By now I know cancer very well, I have lived it, I have researched it, and I have talked with so many people who have it, or who know someone who has it. I am so grateful for all the stories I have heard. I have learned so much, and gained so much strength from them. 
   So, that's my story. I hope no one misunderstands my motive, and thinks I would accept their sympathy here. Congratulations would be accepted though. I wrote this simply because I wanted to share it. This is my life. This is what I have to share. And if it makes even one person with cancer feel less alone for having read it, I would be very pleased. 
   Cancer is not a death sentence. Cancer is a challenge. I choose to meet the challenge everyday.
   If anyone would like to write to me and share their story, or ask me any questions, you could use the comment box on this blog, or email me at figfoodin@gmail.com. 
   Thanks for listening

Monday, November 9, 2015

Carrots With Coconut From My New Cookbook

Carrots with Coconut

   I am so excited. I just bought Madhur Jaffrey's new cookbook, Vegetarian India: A Journey Through the Best of Indian Home Cooking (Knopf, 2015), and it is so full of delicious looking recipes that I don't know where to start. Of course there are dals to try, and my favorite flatbreads, but she has also included recipes that are less familiar to most, like pancakes and poha (flattened rice) upma, which I love.
   I used to live in India, and I miss it every single day: the food, the people, the culture. I spent the greater part of four years living in Goa. I lived right on the beach, going days without ever leaving the sand. I never missed a sunset, and I slept and woke to the gentle sound of the waves. Well it was probably the roosters that actually woke me up, but it was lovely none the less.
   I used to be a professional massage therapist, and I used to travel- a lot. I went to India on vacation, planning to stay for a month or two, and ended up setting up a massage business there in a local guesthouse. I worked through the eight month tourist season, and then travelled by train across that beautiful, vastly diverse country. It's crazy to think about it now, but that's how my life was back then. I travelled. I explored. I was free and open to life's opportunities.

at work

my beach

   Well now, where was I before I drifted away with my memories of India. Oh yes, food, Indian food, and recipes for things I love, but haven't tasted since I left India.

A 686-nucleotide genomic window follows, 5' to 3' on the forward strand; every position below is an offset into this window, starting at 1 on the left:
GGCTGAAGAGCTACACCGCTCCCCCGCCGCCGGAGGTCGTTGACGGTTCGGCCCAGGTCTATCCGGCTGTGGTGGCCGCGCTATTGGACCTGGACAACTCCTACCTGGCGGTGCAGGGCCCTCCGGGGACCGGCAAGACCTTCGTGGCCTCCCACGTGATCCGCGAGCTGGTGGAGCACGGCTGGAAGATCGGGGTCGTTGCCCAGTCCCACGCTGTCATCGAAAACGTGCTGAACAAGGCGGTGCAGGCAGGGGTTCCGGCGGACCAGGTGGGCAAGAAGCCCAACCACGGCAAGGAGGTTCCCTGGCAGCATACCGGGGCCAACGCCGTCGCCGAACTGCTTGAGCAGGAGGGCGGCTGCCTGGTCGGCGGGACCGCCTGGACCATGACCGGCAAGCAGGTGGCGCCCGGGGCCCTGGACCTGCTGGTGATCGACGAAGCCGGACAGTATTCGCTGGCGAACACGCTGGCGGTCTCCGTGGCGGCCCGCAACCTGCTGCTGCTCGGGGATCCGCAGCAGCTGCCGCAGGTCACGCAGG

Now I have to admit here that I am not a very organized cook. I wish I were the type to have a meal plan for the week and all the necessary ingredients on hand, but I'm not. I almost never know what I will make for my next meal. I usually just throw some ingredients together and hope for the best. Even so, I eat well. But when I get my hands on a new cookbook, I get totally organized. I pull out my little colored sticky tabs to mark all the recipes that I like. I make a list of the ones I want to make in the week ahead, and then set out for the markets. Once I have rounded up all the ingredients that I need, I dive in. So, with my new cookbook in hand , I know what I will be eating this week-Indian!
   I chose to start with this recipe for carrots because it was simple, and it reminded me of where I used to live. The use of coconut is most commonly used in southern India, where they grow. In Goa I actually lived surrounded by coconut palm trees, and when it came time to harvest, I would watch the men skillfully climb the tall slender trunks with their deft hands and feet. When they reached the top they would release the large nuts with a quick chop of their machete and let them fall to the ground. You could hear the rhythm- thwack, thud, thwack, thud, until they shimmied back down, and moved on to the next tree.You had to keep your head up at this time, because you didn't want to accidentally wander into the path of a falling coconut. They can do serious damage.

   This is a simple light side dish. The flavor of the carrots dominates, while the coconut adds a rich, nutty sweetness. The ginger and dried chilies add warmth, and the cilantro brightens things up a bit. I like a bit more bright acidic flavor to balance the sweetness, so I give it a good squeeze of lime juice.

Recipe adapted from Madhur Jaffrey's Vegetarian India
Yields 3-4 servings 

Carrots with Coconut

5 medium carrots
1 T. olive oil or coconut oil
1/2 tsp. urud dal (white lentils)
You can find urud dal in Asian markets or online, but it won't change the dish too much if you leave it out.
1/2 tsp. brown mustard seeds
2 whole dried red chilies broken in half
1 tsp. grated ginger
1/4 tsp. salt or more to taste
3T. grated coconut (fresh or frozen)
2T. chopped cilantro (I used more)
lime wedge (optional)

   Let me start by saying that I don't expect anyone to crack open and grate their own coconut. Extra points if you do, but I certainly am not willing to. I bought frozen. If you can't find frozen, I would go with dry unsweetened, and not worry about it.
   Next, if you are a peeler, go ahead and peel the carrots. It does make for a prettier dish, but I wouldn't hesitate to skip this step. Just scrub them well, and slice them into thin rounds.
  Heat the oil over medium heat in a sauté pan. I used olive oil as the original recipe suggested, but will probably use coconut oil next time. Throw in the urud dal, and when it starts to color throw in the mustard seeds and dried chilies.  When the mustard seeds start to pop (after a few seconds) throw in the carrots, ginger and salt. Stir it around for a bit until well mixed. 
  Add 3-4 T. of water and cover the pan. Simmer until the carrots are tender. I like my carrots on the crunchy side, so I used only 3T. of water.
   Remove from the heat and stir in the coconut and cilantro. Mix and serve with a wedge of lime.

You could try this recipe with other vegetables too. I remember eating something like this with pumpkin/squash, and I bet it would be a fantastic way to do green beans.